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Soen - Tellurian Award winner

Soen
Tellurian
by Daniel Fox at 24 October 2014, 12:13 PM

I could only imagine the Progressive Metal community polyrhythmically jumping for joy to hear that Swedish Progressive Metal supergroup SOEN are set to release a second full-length, "Tellurian". Wary of the lack of Steve DiGiorgio on bass this time around, I was eager to hear what new bassist Stefan brought to the table. Firstly, I largely tend to disagree with the comparisons to TOOL; they are as much like TOOL as MEGADETH are to METALLICA or DREAM THEATRE are to FATES WARNING; a few similarities, nods and nuances lying around; at least, that's the impression I got, listening through "Cognitive" after myself having been a vehement TOOL fan for 8 years. The new album moves even further away from this, though the trajectory isn't so wild as to smack you in the face with a completely new sound.

Polyrhythms, tribal drumming and infectious bass about; "Tabula Rasa" is introduced in a jarring tangent away from the addictive ethnic drumming in "Komenco". The track tends to move in cyclical progressions; sections of drowning, punishing riffs overlaying complex drum patterns, before the riffs are watered down to gorgeously Proggy runs of technical drum and bass runs. This track literally tries to do everything at once. What feels like a 2-minute fadeout for the rest of the track does not at all prepare one for "Kuraman", perhaps the most technical, if not beautifully arranged, track on the record. Much of the bass is performed with slapping, which creates crisp, sharp and percussive undertones between the guitar and bass, the proverbial glue oozing out from between two pieces of wood and forming strange and alien shapes. That, people, is the beauty of Stefan's playing.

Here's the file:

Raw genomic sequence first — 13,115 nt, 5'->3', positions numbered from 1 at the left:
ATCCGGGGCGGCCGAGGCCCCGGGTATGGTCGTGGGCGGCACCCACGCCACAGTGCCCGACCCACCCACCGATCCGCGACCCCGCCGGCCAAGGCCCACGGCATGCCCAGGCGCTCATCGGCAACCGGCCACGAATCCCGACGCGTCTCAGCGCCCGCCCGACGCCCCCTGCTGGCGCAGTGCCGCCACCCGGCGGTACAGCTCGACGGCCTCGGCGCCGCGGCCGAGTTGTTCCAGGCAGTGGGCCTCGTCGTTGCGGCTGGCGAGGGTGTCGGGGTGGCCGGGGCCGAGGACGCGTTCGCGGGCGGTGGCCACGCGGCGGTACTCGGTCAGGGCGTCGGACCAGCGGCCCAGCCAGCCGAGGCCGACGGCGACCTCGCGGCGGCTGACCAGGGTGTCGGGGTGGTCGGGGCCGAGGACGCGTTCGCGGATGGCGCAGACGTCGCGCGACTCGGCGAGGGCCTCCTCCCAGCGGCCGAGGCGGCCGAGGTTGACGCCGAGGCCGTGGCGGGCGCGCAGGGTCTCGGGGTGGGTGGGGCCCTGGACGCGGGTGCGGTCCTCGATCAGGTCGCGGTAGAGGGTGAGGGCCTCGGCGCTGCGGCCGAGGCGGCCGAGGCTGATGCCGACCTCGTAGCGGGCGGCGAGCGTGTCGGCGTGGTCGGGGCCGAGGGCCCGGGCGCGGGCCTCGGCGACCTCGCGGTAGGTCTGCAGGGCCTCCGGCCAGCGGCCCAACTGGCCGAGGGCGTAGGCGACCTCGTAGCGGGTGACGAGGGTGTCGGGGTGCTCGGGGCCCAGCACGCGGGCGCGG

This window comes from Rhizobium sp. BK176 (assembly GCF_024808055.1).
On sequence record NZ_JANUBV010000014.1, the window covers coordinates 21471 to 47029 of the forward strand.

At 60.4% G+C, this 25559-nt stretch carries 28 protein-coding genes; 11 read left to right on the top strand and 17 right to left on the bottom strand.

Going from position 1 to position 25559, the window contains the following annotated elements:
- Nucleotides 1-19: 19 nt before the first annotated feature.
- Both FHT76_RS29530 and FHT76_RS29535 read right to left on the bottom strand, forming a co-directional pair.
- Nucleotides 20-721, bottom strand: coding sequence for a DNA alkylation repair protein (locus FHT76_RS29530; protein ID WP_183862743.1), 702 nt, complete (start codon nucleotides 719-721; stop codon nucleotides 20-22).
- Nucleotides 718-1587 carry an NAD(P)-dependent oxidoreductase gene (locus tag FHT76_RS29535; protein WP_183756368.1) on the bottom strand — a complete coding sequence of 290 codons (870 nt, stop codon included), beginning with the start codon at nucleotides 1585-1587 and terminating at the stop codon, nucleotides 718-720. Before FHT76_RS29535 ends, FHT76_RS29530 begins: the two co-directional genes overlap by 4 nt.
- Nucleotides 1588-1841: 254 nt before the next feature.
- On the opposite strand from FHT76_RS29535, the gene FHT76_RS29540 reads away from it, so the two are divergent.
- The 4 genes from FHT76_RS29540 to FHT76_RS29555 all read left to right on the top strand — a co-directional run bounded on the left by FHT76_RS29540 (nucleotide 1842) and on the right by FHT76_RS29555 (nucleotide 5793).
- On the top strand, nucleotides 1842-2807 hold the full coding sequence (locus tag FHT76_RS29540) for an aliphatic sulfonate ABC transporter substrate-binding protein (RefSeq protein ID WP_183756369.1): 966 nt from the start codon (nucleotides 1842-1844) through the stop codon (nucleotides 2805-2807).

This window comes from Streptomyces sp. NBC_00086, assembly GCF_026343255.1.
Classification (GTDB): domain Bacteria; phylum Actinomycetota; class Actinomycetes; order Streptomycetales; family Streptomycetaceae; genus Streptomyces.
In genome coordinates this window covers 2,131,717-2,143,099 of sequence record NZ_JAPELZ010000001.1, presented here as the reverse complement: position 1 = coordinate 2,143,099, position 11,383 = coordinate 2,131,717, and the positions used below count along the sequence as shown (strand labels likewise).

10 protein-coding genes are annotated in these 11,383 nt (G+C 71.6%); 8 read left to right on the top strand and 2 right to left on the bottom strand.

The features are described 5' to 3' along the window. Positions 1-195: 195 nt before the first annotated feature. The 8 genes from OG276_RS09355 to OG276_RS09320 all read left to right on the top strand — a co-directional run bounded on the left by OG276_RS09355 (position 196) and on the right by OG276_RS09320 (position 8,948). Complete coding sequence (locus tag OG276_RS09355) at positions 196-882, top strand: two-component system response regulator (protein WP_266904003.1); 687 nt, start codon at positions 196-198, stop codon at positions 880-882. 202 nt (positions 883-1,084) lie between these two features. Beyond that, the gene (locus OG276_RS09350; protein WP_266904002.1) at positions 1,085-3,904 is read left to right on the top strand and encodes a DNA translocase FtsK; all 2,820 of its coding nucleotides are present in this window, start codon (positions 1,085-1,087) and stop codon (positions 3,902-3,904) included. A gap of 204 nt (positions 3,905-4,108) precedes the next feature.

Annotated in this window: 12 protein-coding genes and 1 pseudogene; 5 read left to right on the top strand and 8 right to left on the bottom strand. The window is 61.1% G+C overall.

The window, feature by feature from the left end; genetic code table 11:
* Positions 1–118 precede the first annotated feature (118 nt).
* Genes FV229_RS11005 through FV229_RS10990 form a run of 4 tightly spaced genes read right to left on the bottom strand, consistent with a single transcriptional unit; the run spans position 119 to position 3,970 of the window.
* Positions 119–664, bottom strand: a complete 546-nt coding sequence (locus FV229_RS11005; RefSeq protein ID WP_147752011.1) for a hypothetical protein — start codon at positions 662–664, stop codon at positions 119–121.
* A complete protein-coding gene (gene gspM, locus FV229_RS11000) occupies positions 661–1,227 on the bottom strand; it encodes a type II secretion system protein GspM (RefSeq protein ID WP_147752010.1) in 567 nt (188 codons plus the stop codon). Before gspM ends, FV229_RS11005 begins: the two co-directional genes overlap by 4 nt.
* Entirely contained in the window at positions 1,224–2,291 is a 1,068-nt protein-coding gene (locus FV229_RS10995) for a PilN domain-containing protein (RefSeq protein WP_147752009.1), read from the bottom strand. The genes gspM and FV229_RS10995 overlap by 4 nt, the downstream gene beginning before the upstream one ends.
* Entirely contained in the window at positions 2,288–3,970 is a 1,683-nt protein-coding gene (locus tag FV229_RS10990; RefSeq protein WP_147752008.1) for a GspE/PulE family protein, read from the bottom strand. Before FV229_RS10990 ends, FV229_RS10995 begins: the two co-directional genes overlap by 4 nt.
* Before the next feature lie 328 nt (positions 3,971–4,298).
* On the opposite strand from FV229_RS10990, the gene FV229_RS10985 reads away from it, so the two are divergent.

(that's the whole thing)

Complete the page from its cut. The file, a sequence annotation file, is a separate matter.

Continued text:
Some of the tracks on the album, like "Pluton" and "Ennui" make a few nods towards OPETH, and feature strong juxtapositions between what can be considered some of the more 'traditional' metal moments on the record (of which there are few), and beautiful-yet-daunting sequences of multi-layered ambiance. "Ennui" is easily the heaviest track on the record, and tends to feature a thicker, more homogenous mix than the previous tracks. However, throughout its busy 5-and-a-half minutes, it breaks down into its individual molecules, and at times, attempts to piece itself back together (this is not a TOOL pun, I promise). Honestly, this kind of musical arrangement is a stroke of pure genius.

Now, each of the performers are excellent musicians, but my favorite aspects of this album are the vocals and bass work; vocalist Joel reflects some of the moods and nuances of TOOL's frontman MAYNARD (the guy even bares slight resemblance to him), but his delivery is much more song-oriented, and reflects this with more melodic and catchier deliveries. New bassist Stefan is the best possible replacement for Steve, period. "Tellurian" sets the bar higher for the band, an overall improvement on "Cognitive", which seemed unimaginable at the time. Goodness knows what another couple of years will have in store for us, because if "Tellurian" was made reality, the possibilities for future work are endless.

5 Star Rating

Tracklist:
1. Komenco
2. Tablua Rasa
3. Kuraman
4. The Words
5. Pluton
6. Knoskas
7. Ennui
8. Void
9. The Other's Fall
Lineup:
Martin Lopez - Drums
Joel Ekelöf - Vocals
Joakim Platbarzdis - Guitars
Stefan Stenberg - Bass
Record Label: Spinefarm Records
     


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